Introduction and objectives Magnetic resonance (MR) imaging of the hyperpolarised noble gases 3He and 129Xe provides exquisite depiction of pulmonary ventilation. In addition, MR measurement of the apparent diffusion coefficient (ADC) of 3He gas has proven clinical utility in assessment of emphysema. Furthermore, xenon is soluble and is a promising marker of pulmonary gas-exchange. The motivation of this work was to demonstrate non-invasive quantification of whole-lung septal thickness (ST) and helium ADC in subjects with idiopathic pulmonary fibrosis (IPF) and systemic sclerosis (SSc) using 129Xe and 3He MR.
Methods Hyperpolarised 129Xe spectroscopy was performed on ten healthy volunteers (23–74 yrs), four subjects with SSc and four with IPF at 1.5 T. A chemical shift saturation recovery (CSSR) method was used to assess the dynamics of xenon uptake into parenchymal tissues and blood and to derive quantitative information about lung microstructure. From the subject cohort, six volunteers and seven patients were also scanned at 1.5 T with a diffusion-weighted sequence to determine 3He ADC values. For comparison with MR experiments, standard pulmonary function tests including the diffusing capacity of carbon monoxide (DLCO) were performed.
Results Pulmonary function was significantly worse in both SSc and IPF subjects than healthy volunteers (DLCO < 45% in IPF patients). Both 129Xe CSSR ST and 3He ADC values were elevated in subjects with SSc, and to a larger degree in those with IPF, compared with healthy volunteers (Figure 1, top). These two MR metrics correlated significantly, suggesting that fibrotic remodelling of tissue both degrades gas-exchange efficiency and induces alveolar widening causing less-restricted gas diffusion (although emphysema was reported for only one subject on CT). The 129Xe CSSR-derived ST values correlated well with whole-lung DLCO (Figure 1, bottom) and in healthy volunteers, ST increased with age (p < 0.05).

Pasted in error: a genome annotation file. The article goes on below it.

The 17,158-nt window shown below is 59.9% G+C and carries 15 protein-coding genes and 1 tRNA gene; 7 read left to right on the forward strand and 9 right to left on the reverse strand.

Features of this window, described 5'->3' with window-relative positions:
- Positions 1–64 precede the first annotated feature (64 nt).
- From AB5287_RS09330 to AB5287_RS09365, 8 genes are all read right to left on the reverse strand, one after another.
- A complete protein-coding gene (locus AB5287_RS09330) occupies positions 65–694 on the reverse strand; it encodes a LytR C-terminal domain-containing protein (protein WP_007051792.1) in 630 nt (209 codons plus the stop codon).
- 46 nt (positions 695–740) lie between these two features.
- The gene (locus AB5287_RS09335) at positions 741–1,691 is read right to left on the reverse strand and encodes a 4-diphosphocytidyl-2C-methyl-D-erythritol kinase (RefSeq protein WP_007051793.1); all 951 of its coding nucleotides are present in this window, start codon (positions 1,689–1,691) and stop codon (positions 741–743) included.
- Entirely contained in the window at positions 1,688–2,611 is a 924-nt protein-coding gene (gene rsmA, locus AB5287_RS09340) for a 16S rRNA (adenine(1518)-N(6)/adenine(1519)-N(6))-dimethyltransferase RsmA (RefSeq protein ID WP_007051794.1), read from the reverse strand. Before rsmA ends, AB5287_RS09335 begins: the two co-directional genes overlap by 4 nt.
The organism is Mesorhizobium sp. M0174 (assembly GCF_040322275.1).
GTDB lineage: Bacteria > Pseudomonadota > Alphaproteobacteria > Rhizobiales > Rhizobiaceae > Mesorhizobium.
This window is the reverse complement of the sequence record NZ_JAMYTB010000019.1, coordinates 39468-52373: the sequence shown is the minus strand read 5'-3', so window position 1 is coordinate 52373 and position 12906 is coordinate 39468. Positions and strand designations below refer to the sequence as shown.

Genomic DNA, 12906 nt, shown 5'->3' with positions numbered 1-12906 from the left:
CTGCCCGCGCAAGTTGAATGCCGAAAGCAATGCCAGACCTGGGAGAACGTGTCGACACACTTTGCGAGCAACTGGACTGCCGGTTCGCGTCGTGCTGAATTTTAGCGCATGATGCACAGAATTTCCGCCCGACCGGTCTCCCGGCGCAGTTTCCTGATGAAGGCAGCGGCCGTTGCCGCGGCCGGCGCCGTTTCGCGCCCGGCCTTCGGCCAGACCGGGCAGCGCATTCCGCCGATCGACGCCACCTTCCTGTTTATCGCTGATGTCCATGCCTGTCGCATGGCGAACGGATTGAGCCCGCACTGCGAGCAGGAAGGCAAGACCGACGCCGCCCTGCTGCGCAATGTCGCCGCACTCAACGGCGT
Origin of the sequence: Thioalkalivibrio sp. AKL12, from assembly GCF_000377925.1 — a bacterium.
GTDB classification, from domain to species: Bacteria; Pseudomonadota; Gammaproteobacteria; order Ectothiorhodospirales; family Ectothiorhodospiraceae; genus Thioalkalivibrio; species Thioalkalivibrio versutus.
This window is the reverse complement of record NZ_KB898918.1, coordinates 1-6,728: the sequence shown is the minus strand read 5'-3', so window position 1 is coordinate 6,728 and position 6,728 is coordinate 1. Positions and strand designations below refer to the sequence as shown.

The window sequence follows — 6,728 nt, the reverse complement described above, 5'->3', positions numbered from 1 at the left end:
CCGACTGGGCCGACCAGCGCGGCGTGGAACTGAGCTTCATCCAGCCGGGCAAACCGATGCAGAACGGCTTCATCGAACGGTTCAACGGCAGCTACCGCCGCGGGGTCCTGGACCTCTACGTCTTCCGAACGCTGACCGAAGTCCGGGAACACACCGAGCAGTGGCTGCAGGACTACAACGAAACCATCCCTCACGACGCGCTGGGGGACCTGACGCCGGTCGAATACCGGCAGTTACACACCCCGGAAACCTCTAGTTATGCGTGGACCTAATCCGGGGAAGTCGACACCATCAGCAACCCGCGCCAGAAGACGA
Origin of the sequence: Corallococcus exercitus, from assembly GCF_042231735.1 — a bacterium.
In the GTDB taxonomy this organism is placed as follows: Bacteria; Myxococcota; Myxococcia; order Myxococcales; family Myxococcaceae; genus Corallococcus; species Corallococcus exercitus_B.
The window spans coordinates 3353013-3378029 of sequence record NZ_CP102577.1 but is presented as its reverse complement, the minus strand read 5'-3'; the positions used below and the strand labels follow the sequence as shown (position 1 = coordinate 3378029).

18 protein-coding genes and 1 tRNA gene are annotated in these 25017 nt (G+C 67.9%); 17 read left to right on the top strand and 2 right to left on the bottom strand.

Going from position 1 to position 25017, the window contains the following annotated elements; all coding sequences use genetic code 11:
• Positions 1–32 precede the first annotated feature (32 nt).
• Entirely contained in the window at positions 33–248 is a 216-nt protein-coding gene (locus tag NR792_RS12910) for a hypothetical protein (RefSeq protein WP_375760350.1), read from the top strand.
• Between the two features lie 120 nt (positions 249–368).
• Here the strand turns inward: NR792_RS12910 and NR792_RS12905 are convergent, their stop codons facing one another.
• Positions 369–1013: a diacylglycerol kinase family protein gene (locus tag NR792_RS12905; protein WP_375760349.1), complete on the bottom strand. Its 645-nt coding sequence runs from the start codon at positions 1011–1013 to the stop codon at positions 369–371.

Conclusions Hyperpolarised 129Xe and 3He MR techniques are sensitive to small changes in gas-exchange efficiency and alveolar surface geometry, respectively. These two factors appear to have an intrinsic link, identified in the presence of fibrotic lung disease without obvious emphysema. Further application of these MR techniques may prove useful in the diagnosis/assessment of different forms of ILD.